gray and brown mountain

The Lord provides. Our lives depend upon his care. All creation depends upon God for
its care and its very existence. The creation has no existence in itself. From the moment it came
into being, it has existed only in and through and unto God (Neh. 9:6; Ps. 104:30; Acts 17:28;
Rom. 11:36; Col. 1:15ff.; Heb. 1:3; Rev. 4:11). Although distinct from his being, it has no
independent existence; independence [“separation from God” DLD] is tantamount to
nonexistence” (Bavinck, RD 2:592).

In him “we live, move, and have our being” (Acts 17:28) and “in him all things hold
together” (Col. 1:17). God “works all things according to the counsel of his will” (Eph. 1:11).
God’s providence includes his eternal plan, work in creation, and final accomplishment of his
will. Providence could, therefore, be defined as “that continued exercise of the divine energy
whereby the Creator preserves all His creatures, is operative in all that comes to pass in the world,
and directs all things to their appointed end” (Berkhof Systematic Theology, 166). Nehemiah 9:6
described God’s relationship to creation this way: “you preserve all of them; and the host of heaven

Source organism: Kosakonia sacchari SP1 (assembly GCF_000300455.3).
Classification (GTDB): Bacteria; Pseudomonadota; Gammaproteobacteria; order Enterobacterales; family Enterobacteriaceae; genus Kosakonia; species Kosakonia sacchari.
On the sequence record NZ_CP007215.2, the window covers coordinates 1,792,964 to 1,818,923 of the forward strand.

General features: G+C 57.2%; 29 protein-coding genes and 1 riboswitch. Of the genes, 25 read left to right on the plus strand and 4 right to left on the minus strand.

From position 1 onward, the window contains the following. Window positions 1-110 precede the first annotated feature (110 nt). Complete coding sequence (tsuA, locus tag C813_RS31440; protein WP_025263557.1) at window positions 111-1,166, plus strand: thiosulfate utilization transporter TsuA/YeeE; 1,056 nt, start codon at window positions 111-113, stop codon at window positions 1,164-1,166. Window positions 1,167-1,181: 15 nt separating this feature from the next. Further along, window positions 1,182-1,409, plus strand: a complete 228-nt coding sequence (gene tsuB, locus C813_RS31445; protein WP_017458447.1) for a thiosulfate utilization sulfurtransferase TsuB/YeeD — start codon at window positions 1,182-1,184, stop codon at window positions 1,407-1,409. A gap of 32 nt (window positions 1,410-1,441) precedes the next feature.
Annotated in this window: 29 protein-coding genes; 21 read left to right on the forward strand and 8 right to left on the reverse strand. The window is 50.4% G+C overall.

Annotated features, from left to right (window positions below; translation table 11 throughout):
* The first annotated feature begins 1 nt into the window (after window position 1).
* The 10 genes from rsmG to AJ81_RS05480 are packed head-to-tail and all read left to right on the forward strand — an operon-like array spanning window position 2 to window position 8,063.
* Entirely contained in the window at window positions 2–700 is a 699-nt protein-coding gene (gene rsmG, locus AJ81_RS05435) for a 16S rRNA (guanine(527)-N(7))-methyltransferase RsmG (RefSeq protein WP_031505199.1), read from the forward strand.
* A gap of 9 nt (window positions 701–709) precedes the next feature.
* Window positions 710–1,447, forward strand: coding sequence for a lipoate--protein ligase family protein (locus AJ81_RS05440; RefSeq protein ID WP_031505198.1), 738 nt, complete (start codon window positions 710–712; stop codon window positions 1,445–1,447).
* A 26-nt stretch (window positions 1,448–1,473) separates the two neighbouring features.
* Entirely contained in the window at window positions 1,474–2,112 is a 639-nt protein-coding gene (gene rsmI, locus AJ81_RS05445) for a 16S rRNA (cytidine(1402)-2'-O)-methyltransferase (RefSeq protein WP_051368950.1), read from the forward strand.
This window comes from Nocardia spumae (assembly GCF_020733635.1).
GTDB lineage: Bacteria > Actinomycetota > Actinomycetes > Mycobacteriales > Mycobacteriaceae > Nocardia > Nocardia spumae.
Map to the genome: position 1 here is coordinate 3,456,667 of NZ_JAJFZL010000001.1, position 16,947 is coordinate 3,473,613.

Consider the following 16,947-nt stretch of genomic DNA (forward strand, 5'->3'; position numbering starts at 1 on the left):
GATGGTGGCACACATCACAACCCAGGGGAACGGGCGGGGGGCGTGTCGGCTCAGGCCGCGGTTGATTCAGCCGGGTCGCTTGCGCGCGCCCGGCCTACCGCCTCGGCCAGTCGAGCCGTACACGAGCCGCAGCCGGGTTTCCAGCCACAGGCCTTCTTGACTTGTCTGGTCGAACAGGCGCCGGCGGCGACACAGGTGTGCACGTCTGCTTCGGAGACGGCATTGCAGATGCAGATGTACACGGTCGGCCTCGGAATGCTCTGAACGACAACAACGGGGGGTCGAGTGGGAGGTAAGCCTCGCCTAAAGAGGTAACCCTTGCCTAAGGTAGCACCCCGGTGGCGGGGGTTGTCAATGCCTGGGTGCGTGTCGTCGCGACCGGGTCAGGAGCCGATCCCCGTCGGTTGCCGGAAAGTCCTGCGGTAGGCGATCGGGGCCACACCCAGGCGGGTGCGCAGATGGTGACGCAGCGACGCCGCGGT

worships you.” The Bible describes God’s providential working in the maintenance of the universe (Heb. 1:3), the times and boundaries of life (Acts 17:26), the rise and fall of kingdom
(Dan. 2:21), the falling of sparrows to the ground (Matt. 10:29), and the giving of every good gift
(Js. 1:17). Providence, then, concerns the will of God and the work of God to bring about his will for his
glory and the good of his creatures.

God moves in a mysterious way, but it seems that God’s providence is brought by God
through his creation. Providence is addressed by several theologians under the following headings:
preservation, concurrence or cooperation, and government. These three headings illustrate how
God works through his people to accomplish his purposes. This allows for humans to retain their
will and maintains the reality of secondary causes while God remains the primary cause. This concurrent relationship is seen in Philippians 2:12-13, “work out your own salvation with fear and
trembling, for it is God who works in you, both to will and to work for his good pleasure.” The
Philippians worked for God, and God worked in them. Christians have responsibilities in every area
of life, but it is still God who gives every good and perfect gift (Js. 1:17).

The reality of God’s providence is a constant blessing for his people. Christians know “for
those who love God all things work together for good, for those who are called according to his
purpose. For those whom he foreknew he also predestined to be conformed to the image of his Son,
in order that he might be the firstborn among many brothers” (Rom. 8:28). With confidence in
God’s secure providence, the Christian can say with confidence, “The Lord gave, and the Lord has
taken away; blessed be the name of the Lord” (Job 1:21).


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